1. Kabir Uddin v. Union of India 
  2. Samsul Hoque v. Union of India
  3. Rahima Khatun v Union of India

Resources

  1. Parichay Team, Case Note: Md. Misher Ali v. Union of India, Parichay Blog, May 3, 2021
  2. Sanchita Kadam, The Highs & Lows of Foreigners Tribunals that affects Justice Delivery: Assam, Sabrang, November 5, 2019
  3. Prashant Bhushan, Conduct of Foreigner’s Tribunal is Assam is questionable, The Indian Express, September 20, 2019
  4. The Wire Staff, Assam: Since 1985, Ex-Parte Tribunal Orders Have Declared Almost 64,000 People as Foreigners, The Wire, July 2, 2019
  5. Designed to Exclude, Amnesty International, 2019
  6. Sagar, How Assam’s Foreigners Tribunals, aided by the high court, function like kangaroo courts and persecute its minorities, The Caravan, November 6, 2019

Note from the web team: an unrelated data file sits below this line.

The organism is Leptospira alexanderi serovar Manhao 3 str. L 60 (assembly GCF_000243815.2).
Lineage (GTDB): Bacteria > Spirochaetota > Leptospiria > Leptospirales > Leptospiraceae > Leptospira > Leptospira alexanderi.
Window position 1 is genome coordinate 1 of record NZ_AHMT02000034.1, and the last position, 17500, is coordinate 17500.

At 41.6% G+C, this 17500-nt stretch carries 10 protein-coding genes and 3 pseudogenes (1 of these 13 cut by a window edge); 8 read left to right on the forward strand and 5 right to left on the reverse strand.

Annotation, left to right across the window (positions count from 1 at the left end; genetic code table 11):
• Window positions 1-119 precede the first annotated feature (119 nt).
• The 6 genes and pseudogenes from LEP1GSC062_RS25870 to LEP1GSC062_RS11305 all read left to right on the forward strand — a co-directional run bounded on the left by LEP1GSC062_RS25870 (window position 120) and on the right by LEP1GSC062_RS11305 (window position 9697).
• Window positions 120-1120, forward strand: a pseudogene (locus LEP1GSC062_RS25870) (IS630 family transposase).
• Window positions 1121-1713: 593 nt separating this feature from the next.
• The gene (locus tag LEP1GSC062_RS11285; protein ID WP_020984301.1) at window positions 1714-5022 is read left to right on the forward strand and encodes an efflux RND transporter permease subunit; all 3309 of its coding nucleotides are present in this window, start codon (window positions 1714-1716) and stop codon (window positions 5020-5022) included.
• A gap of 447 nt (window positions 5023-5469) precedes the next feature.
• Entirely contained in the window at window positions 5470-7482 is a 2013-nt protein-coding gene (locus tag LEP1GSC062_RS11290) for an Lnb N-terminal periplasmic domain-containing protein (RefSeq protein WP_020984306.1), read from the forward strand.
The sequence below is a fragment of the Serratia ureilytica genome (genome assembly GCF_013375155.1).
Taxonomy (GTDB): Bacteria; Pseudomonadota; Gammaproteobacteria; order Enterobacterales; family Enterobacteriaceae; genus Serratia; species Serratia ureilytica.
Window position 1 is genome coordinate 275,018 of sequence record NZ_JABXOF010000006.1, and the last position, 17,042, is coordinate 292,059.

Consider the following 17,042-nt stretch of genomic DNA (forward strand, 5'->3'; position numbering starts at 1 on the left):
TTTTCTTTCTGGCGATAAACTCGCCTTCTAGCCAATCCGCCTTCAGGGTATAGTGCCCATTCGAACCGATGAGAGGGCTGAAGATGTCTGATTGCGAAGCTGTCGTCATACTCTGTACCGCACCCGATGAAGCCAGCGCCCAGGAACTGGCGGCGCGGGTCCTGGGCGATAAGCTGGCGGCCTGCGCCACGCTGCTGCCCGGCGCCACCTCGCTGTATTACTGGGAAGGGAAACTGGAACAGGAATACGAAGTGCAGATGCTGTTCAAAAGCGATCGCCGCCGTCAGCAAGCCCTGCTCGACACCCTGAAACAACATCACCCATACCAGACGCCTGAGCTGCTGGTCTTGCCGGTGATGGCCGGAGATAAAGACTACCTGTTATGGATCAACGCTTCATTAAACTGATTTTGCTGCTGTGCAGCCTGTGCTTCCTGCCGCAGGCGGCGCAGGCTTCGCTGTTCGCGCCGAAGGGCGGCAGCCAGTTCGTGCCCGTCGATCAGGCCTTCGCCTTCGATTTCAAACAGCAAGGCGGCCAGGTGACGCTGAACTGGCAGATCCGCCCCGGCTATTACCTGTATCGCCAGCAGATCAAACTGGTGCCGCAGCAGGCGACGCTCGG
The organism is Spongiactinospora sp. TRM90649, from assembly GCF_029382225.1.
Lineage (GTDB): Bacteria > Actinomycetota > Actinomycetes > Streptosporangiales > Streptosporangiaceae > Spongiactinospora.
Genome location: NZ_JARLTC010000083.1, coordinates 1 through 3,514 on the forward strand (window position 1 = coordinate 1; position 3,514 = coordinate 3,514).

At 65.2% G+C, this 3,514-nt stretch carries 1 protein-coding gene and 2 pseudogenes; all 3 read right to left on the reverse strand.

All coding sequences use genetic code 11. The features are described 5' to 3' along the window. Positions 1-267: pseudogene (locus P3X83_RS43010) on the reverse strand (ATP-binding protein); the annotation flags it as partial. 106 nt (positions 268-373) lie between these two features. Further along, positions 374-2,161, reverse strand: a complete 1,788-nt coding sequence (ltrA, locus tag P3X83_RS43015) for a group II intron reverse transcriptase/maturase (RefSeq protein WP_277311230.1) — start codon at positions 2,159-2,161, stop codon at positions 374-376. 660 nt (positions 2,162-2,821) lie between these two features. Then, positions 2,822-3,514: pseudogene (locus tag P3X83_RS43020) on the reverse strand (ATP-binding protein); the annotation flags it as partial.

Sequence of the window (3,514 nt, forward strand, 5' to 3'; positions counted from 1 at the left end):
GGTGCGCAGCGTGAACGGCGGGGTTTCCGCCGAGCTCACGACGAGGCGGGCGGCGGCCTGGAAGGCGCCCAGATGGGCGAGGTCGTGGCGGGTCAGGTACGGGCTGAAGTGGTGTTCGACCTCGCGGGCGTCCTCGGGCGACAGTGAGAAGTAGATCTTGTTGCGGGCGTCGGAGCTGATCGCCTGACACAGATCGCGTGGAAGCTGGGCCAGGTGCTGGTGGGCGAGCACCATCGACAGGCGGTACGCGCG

This case note is part of Parichay’s ongoing project to study, track, and publish key propositions and latest developments in citizenship law and adjudication in India. This note was prepared by Dewangi Sharma, and an earlier version of the note was prepared by Sitamsini Cherukumalli.

Leave a Reply

Fill in your details below or click an icon to log in:

WordPress.com Logo

You are commenting using your WordPress.com account. Log Out /  Change )

Twitter picture

You are commenting using your Twitter account. Log Out /  Change )

Facebook photo

You are commenting using your Facebook account. Log Out /  Change )

Connecting to %s